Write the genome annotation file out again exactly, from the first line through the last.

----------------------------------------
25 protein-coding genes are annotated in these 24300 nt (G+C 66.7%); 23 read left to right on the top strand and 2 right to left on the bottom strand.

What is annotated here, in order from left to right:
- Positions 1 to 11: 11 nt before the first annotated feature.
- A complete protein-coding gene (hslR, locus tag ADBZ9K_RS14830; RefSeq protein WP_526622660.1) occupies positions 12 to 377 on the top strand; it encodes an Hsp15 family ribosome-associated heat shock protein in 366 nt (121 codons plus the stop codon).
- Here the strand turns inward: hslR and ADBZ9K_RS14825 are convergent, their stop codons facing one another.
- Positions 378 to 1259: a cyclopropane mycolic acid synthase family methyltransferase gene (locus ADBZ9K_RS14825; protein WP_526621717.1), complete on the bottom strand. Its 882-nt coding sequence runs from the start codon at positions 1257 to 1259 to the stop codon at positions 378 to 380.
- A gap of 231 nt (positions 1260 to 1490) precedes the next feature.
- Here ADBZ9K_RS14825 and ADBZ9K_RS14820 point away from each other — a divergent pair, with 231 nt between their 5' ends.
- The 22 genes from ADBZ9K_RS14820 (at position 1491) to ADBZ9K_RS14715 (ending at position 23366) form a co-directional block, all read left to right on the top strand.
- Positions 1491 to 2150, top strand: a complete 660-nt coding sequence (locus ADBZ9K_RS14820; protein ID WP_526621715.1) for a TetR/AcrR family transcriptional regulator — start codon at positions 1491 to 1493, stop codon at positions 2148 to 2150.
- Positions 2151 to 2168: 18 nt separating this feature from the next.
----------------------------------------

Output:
25 protein-coding genes are annotated in these 24300 nt (G+C 66.7%); 23 read left to right on the top strand and 2 right to left on the bottom strand.

What is annotated here, in order from left to right:
- Positions 1 to 11: 11 nt before the first annotated feature.
- A complete protein-coding gene (hslR, locus tag ADBZ9K_RS14830; RefSeq protein WP_526622660.1) occupies positions 12 to 377 on the top strand; it encodes an Hsp15 family ribosome-associated heat shock protein in 366 nt (121 codons plus the stop codon).
- Here the strand turns inward: hslR and ADBZ9K_RS14825 are convergent, their stop codons facing one another.
- Positions 378 to 1259: a cyclopropane mycolic acid synthase family methyltransferase gene (locus ADBZ9K_RS14825; protein WP_526621717.1), complete on the bottom strand. Its 882-nt coding sequence runs from the start codon at positions 1257 to 1259 to the stop codon at positions 378 to 380.
- A gap of 231 nt (positions 1260 to 1490) precedes the next feature.
- Here ADBZ9K_RS14825 and ADBZ9K_RS14820 point away from each other — a divergent pair, with 231 nt between their 5' ends.
- The 22 genes from ADBZ9K_RS14820 (at position 1491) to ADBZ9K_RS14715 (ending at position 23366) form a co-directional block, all read left to right on the top strand.
- Positions 1491 to 2150, top strand: a complete 660-nt coding sequence (locus ADBZ9K_RS14820; protein ID WP_526621715.1) for a TetR/AcrR family transcriptional regulator — start codon at positions 1491 to 1493, stop codon at positions 2148 to 2150.
- Positions 2151 to 2168: 18 nt separating this feature from the next.